ALAS Outlines Priorities Following its 18th Annual National Summit Legislative Day

ALAS Outlines Priorities Following its 18th Annual National Summit Legislative Day

Areas of focus for 2021-2022 are migrant education, the Latino educator and administrator pipeline, and improving access to inclusive educational materials

The Association of Latino Administrators and Superintendents (ALAS) highlights three main areas of focus for 2021-2022: improving education for migrant students, strengthening the Latino educator and administrators pipeline through a focus on loan forgiveness, and making more inclusive educational materials available to students. The organization selected these three issues based on conversations among states during the last year and reiterated during the organization’s legislative day held prior to its ALAS 18th Annual National Summit, which took place Oct. 7-9, 2021.

“The three topics served as the cornerstone for conversations taking place during meetings with state legislative representatives,” said ALAS Executive Director Dr. Maria Armstrong. “ALAS will be making these our top priorities to focus on this school year along with all of the tethered issues associated with priorities such as these. Raising awareness of these critical issues is the first step toward creating systemic change that will have a lasting impact on school districts and the students they serve.”

ALAS’ 2021-2022 areas of focus are:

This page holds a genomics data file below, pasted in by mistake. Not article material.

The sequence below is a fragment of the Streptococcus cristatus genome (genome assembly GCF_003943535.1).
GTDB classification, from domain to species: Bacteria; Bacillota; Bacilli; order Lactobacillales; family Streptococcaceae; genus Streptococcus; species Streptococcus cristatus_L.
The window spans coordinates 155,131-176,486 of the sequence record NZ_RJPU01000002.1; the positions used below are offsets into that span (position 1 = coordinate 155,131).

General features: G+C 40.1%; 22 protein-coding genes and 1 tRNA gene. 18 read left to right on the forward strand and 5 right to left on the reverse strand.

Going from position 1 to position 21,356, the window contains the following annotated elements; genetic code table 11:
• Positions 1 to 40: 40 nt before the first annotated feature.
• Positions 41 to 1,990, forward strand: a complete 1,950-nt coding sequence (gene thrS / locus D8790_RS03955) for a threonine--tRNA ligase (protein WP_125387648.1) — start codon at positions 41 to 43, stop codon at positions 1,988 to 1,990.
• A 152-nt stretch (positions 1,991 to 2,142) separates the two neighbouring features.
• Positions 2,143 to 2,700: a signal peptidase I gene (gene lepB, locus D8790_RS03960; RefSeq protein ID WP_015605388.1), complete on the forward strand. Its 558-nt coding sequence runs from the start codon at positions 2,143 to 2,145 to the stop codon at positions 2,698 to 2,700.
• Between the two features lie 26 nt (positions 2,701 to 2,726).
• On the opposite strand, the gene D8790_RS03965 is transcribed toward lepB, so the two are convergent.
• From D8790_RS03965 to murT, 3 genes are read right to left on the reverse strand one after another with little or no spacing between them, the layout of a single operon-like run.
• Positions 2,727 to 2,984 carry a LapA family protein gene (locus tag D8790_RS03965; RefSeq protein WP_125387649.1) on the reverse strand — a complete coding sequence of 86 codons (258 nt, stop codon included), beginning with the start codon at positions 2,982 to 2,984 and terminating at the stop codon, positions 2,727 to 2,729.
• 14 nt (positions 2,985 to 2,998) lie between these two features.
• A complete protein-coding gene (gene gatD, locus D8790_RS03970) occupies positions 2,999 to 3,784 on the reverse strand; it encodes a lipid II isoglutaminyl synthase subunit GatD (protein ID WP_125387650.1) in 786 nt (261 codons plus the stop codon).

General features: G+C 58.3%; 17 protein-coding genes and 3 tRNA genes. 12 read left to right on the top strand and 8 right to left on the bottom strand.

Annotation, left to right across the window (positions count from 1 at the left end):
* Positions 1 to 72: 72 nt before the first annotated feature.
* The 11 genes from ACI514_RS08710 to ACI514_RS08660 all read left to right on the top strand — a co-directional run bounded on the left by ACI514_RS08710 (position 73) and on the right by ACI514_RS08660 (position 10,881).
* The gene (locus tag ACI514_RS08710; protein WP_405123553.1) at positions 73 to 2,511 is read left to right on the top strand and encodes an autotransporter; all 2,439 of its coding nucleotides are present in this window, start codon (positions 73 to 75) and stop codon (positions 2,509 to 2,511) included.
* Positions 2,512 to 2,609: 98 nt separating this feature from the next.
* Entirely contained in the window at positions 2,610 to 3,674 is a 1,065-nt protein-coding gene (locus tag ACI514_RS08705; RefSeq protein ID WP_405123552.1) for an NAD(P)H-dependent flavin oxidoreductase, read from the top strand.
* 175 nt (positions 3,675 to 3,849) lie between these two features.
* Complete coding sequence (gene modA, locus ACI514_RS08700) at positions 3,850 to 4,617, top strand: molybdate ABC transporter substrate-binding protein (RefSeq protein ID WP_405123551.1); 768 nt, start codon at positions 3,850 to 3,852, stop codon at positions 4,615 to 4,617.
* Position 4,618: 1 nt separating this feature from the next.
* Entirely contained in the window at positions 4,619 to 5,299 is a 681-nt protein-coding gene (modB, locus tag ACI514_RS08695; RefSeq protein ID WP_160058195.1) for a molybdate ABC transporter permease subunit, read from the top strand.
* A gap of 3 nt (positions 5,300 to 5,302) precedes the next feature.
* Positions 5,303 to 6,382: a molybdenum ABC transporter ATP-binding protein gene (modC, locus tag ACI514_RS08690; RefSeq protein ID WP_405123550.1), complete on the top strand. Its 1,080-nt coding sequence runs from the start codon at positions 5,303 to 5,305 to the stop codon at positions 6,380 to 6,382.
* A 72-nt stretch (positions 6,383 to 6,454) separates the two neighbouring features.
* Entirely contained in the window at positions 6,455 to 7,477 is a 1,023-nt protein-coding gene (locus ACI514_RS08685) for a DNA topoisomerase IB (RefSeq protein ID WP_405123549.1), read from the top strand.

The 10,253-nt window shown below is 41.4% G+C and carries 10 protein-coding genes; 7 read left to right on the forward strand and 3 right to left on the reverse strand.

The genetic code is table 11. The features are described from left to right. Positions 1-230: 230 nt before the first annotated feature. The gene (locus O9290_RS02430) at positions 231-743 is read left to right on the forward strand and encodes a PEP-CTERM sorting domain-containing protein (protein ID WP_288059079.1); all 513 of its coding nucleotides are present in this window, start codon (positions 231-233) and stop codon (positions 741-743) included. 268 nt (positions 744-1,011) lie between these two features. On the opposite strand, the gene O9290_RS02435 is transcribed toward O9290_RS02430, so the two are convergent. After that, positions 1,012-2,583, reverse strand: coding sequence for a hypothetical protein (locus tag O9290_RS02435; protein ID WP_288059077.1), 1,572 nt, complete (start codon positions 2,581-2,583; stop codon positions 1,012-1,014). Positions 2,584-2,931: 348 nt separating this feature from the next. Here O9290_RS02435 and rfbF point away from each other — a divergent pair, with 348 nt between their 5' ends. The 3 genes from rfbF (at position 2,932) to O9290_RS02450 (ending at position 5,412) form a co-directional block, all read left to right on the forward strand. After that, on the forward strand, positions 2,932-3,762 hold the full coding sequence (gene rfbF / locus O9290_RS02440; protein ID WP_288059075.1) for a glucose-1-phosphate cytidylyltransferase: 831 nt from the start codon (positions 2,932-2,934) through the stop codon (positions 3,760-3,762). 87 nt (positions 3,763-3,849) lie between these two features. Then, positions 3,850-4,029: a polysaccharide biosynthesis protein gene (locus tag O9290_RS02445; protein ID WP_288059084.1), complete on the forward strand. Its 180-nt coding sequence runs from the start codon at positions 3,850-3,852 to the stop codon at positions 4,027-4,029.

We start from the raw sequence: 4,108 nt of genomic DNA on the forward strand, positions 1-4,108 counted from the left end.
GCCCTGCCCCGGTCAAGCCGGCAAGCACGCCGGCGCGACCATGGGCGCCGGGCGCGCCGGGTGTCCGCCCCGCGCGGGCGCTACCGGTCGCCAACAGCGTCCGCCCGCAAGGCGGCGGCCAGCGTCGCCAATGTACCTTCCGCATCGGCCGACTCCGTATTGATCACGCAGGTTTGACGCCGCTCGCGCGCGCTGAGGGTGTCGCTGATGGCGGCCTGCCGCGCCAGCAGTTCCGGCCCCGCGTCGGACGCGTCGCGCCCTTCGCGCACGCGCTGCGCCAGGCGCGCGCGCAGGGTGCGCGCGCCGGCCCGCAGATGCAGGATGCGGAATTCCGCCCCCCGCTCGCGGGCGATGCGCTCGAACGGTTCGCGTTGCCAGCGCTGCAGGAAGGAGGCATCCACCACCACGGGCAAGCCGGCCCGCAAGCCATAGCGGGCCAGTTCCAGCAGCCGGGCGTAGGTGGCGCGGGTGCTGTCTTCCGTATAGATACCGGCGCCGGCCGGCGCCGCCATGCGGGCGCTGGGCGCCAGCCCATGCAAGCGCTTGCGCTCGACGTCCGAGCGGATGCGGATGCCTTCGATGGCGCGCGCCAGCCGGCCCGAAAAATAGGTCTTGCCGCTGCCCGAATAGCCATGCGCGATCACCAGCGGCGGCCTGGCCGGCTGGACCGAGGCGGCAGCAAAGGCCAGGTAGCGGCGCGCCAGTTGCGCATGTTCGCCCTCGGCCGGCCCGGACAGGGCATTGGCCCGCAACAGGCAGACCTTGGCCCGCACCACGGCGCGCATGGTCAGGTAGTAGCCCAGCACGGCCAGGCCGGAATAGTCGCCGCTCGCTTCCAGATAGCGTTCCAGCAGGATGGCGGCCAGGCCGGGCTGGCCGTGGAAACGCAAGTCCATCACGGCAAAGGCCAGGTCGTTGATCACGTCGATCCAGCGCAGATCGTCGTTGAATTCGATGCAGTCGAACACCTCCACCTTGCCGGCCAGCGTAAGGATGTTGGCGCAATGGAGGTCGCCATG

Migrant education. Children of migrant workers often face significant barriers to education because they move regularly from school to school and state to state. These moves create repeated interruptions to their learning and require them to constantly adapt to changing surroundings and curricula. ALAS will focus on programs and policies that provide uninterrupted learning for children of migrant workers and support them from elementary school through high school and beyond.

The Latino educator and administrator pipeline. The percentage of Latino teachers serving in public schools has historically been disproportionately low compared to the percentage of Latino students, despite evidence of the positive impact having a Latino teacher has on Latino students. Latinos are also consistently underrepresented in education leadership positions. ALAS believes this underrepresentation is at least partially due to the greater student loan debt that educators of color often accrue. This debt, coupled with low teacher pay and the low likelihood of qualifying for loan forgiveness can discourage Latinos from pursuing education careers. ALAS will focus its work this year on programs and policies that support equity in loan forgiveness and creative ways to encourage more Latinos to enter the teaching profession – and stay.

Inclusive educational materials. ALAS believes that Latino students need to have better access to educational materials that offer inclusionary history and representation. Although more than a quarter of public school students are Latino, the majority of curricula depict protagonists as white. ALAS supports improved availability and access to educational materials – books, textbooks, online materials, media and more – in which Latinos are represented in all aspects of color, backgrounds, and historical narratives, along with other historically marginalized ethnicities.

To address these three key priorities ALAS is asking people to actively seek out ALAS as their source for learning more about the Latino perspective. For more information about ALAS, visit alasedu.org.


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